“I stood up for a girl, but it didn’t end well”Kit Harington, the British thespian summoned out-of-character courage to become the latest breakout star from Game of Thrones.
The unlikely hero to emerge from HBO’s Game of Thrones is brooding outcast Jon Snow. Kit Harington, 28, brings his own unique mix to the mysterious character. And with starring roles in Hollywood blockbusters under his belt, heroism is something the London-born actor is getting used to.
THE RED BULLETIN: Is Jon Snow a hero?
Kit Harington: He’s as close to heroic as it gets in Game of Thrones. He has got less of an ego now than anyone, and he’s just trying to do his job and defend people who are less able to defend themselves. He’s a good person, but in this world good people don’t make it, as we’ve seen many times.
Have you done anything remotely heroic yourself?
In the past I would have said doing this interview was heroic. When you’re put on the spot and everyone asks you questions — I used to be scared by that. But I’m not scared by it anymore. I’ve become harder. Still, it’s not a natural position to be in. You lose some parts of your privacy. It can be daunting at times.
How do you think Jon Snow would cope in the media maelstrom?
We are quite similar. There’s a lot of Jon in me. We’re both introverted people.
Is acting the right kind of job for an introvert?
When you do publicity, you appear as yourself and have to lose some introvertedness. But I got into acting when I was a kid. My mother was a playwright and took me and my brother to the theater a lot. Then I ended up doing it at school and college. When it came to choosing a university, I decided I wanted to go for it head-on. At drama school, I knew this is what I wanted to do as a profession. There’s nothing I’d rather do than get paid for swinging a sword.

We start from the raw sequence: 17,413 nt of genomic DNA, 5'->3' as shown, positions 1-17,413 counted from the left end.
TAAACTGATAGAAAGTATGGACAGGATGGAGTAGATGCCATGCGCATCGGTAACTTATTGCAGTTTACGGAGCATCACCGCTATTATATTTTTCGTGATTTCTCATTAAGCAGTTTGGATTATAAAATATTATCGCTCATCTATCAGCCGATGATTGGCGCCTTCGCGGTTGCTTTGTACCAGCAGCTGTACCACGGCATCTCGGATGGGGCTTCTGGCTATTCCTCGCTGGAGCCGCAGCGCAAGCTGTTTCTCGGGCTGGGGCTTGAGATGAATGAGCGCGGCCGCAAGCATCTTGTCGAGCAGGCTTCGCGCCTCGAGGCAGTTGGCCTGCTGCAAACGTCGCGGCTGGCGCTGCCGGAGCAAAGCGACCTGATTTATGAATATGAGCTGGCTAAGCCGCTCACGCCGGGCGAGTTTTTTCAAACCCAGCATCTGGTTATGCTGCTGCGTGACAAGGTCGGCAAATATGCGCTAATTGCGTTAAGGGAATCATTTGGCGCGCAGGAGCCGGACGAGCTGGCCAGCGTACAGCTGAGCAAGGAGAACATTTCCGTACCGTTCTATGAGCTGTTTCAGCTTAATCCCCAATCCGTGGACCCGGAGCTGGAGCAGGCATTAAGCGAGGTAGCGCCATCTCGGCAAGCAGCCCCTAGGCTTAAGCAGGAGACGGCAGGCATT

What scares you?
I hate needles. I’ve always wanted to give blood, but I just can’t do it. Also, I’m bad at getting on planes,and I can’t stand spiders.
What do you do when you have to get on a flight?
I have a few glasses of wine to calm the nerves. But it’s getting worse as I get older.
What about your fear of spiders — do you kill them?
No, I hate killing anything. I can’t bear it. They’re probably more scared of me than I am of them. I have to get someone to move them.
What would you do if you and an equally scared woman were in a room with a spider?
I find most women have far more backbone than I have.
So do you ever act in a courageous way?
Not with these little things. But when it comes to really scary situations, I stay calm. I’m a bit like my dad. He’s very good in emergencies. When we were kids, we went out sailing and got caught in a freak storm. My brother and I were terrified, and Dad must have been, too, but he stayed cool. He doesn’t ever raise his voice. I like to think if I was put in a situation where I had to be heroic, I would be.
Have you ever tested that?
I once stood up for a girl’s honor in McDonald’s. A guy started insulting the girl I was with, so I told him to get up, and he was easily a foot taller than I was. It didn’t end well for me. Heroism is stupidity.
You were born in London. Was Jon Snow’s Northern accent a stretch for you?
I auditioned in a Received Pronunciation accent [the standard accent of English in the U.K.], then Sean Bean came in and they asked if he could do the same. He said, “No.” So they said, “Right, all of you are doing Northern.” It was one of those wonderful un-thought-out things. It opened everything up, and we now have a range of accents. This season we go into a new part of the world, which has a Hispanic vibe.
Do people like Jon Snow?
People ask why he’s so miserable. But in the chronology of the story he’s had a bad two years. He’s lost his uncle, both his brothers and sisters, his stepmother, his father, his commander and the love of his life. He’s had to kill, he’s in the freezing f*cking cold, surrounded by men. Is that not enough?
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